He cannot force a “lock-down”, the same way he cannot force states to re-open. University Texas School of Law professor, Steve Vladeck, stated “the president has no formal legal authority to categorically override local or state shelter-in-place orders or to reopen schools and small businesses. No statue delegates to him such power; no constitutional provision invests him with such authority. The president can *informally* put pressure on local/state governments. He can mess with emergency funding, and he can even order the federal workforce back to their offices. But largely because he’s left so much to local authorities so far, this, too, is ultimately up to them”

 

University of Texas School of Law associate dean for Academic Affairs, Robert Chesney, stated “the federal government cannot commandeer the machinery of the state governments. . . . That is, the federal government cannot coerce the states into taking actions to suit federal policy preference.”

 

States also have complete control over how they reopen. Ohio for example, is slowly opening more and more businesses in an effort to keep the curve as flat as possible, whereas the state of Florida has already re-opened restaurants (at 25% capacity), gyms, shopping malls, and barber shops. Governor Ron DeSantis hopes that Florida will soon be ready for phase two, which allows restaurants to hold 75% capacity, beaches reopened with no social distancing guidelines, and many more.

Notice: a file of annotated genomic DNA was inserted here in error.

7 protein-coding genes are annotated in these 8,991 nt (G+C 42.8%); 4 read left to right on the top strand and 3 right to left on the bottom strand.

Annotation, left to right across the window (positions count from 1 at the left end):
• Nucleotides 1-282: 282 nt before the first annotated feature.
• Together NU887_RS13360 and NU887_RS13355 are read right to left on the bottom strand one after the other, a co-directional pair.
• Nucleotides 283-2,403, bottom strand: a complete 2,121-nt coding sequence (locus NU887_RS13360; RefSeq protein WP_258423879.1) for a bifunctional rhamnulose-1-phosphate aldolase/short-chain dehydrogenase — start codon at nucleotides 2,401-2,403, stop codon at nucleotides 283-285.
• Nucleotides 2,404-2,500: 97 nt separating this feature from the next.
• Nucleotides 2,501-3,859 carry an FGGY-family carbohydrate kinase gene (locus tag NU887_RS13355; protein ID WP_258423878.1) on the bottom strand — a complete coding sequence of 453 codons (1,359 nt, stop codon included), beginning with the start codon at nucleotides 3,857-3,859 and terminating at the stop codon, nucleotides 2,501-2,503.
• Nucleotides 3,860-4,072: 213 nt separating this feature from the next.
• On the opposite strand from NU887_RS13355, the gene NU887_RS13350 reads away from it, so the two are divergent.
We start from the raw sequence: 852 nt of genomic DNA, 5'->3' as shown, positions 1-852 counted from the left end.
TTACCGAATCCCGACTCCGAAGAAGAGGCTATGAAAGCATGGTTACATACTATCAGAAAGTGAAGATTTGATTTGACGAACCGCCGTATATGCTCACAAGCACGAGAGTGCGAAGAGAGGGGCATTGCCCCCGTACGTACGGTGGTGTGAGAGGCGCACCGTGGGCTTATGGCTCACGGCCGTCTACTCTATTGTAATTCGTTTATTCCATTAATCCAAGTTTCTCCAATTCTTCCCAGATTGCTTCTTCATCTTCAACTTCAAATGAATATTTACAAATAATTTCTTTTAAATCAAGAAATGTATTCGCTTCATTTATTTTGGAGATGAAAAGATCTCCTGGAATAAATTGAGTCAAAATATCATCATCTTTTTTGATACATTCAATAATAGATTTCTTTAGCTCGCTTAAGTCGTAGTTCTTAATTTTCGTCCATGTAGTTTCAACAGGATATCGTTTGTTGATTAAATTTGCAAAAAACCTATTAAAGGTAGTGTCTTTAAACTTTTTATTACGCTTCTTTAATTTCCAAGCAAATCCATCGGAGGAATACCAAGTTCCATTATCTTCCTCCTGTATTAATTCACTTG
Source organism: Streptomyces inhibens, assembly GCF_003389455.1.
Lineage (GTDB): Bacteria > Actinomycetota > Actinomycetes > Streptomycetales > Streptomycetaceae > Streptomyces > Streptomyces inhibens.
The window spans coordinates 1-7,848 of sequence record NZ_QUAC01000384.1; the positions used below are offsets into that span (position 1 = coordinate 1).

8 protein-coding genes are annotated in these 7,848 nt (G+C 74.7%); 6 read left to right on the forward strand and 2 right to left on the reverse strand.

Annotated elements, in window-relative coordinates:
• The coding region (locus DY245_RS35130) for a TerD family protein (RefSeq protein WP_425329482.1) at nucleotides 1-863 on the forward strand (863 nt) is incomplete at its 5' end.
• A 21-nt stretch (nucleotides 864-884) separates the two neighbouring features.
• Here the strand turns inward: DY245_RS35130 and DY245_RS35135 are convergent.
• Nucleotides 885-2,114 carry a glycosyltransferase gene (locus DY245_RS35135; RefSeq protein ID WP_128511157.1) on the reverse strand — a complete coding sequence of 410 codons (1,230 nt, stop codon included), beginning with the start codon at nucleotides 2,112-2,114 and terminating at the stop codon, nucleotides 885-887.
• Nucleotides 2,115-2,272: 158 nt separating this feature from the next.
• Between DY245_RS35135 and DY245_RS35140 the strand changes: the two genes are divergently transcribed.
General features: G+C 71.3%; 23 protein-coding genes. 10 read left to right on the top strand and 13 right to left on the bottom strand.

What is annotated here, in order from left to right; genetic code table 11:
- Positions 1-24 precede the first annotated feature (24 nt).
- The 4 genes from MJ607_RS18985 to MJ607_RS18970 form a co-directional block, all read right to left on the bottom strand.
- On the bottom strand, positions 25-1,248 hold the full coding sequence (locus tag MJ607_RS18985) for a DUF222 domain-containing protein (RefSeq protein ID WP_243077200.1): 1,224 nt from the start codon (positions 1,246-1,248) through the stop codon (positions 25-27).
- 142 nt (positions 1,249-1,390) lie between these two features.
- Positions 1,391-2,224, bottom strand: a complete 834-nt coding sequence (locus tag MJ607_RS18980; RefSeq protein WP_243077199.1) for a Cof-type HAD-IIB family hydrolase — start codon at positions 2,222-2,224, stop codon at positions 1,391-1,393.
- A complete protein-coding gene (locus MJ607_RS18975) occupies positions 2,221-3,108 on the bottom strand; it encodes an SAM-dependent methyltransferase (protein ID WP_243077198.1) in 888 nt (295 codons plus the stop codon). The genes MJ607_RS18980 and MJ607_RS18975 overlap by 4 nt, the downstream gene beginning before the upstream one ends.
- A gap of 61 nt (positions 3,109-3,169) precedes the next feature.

President Donald Trump listens during a meeting with Gov. Ron DeSantis, R-Fla., in the Oval Office of the White House, Tuesday, April 28, 2020, in Washington. (AP Photo/Evan Vucci)

The communication, or lack thereof, has caused a contentious relationship between the state and federal governments. Governors are conflicted, some governors feel as if the federal government is not properly handling the pandemic, especially due to President Trump’s desire to withhold funding from states such as Nevada and Michigan after their announcement regarding mail-in-voting. Whereas other state governors believe the federal government is doing their required job. 

Sources:

https://www.nga.org/consulting-2/powers-and-authority/

https://www.cbsnews.com/news/no-trump-cant-order-states-to-reopen-constitutional-scholars-say/

https://www.clickorlando.com/news/local/2020/05/12/heres-what-to-expect-when-florida-enters-phase-2-of-reopening/

20191120 student bowen alexandria

Currently a Senior at Ohio Northern University, Alex is majoring in Political Science and minoring in International Studies, Public Policy, Geography and Social Media. Currently involved with organizations such as Amnesty International USA, Alex is a dedicated activist on all fronts. In the future, she hopes to go to Law School to obtain her J.D in order to continue the never-ending fight for rights.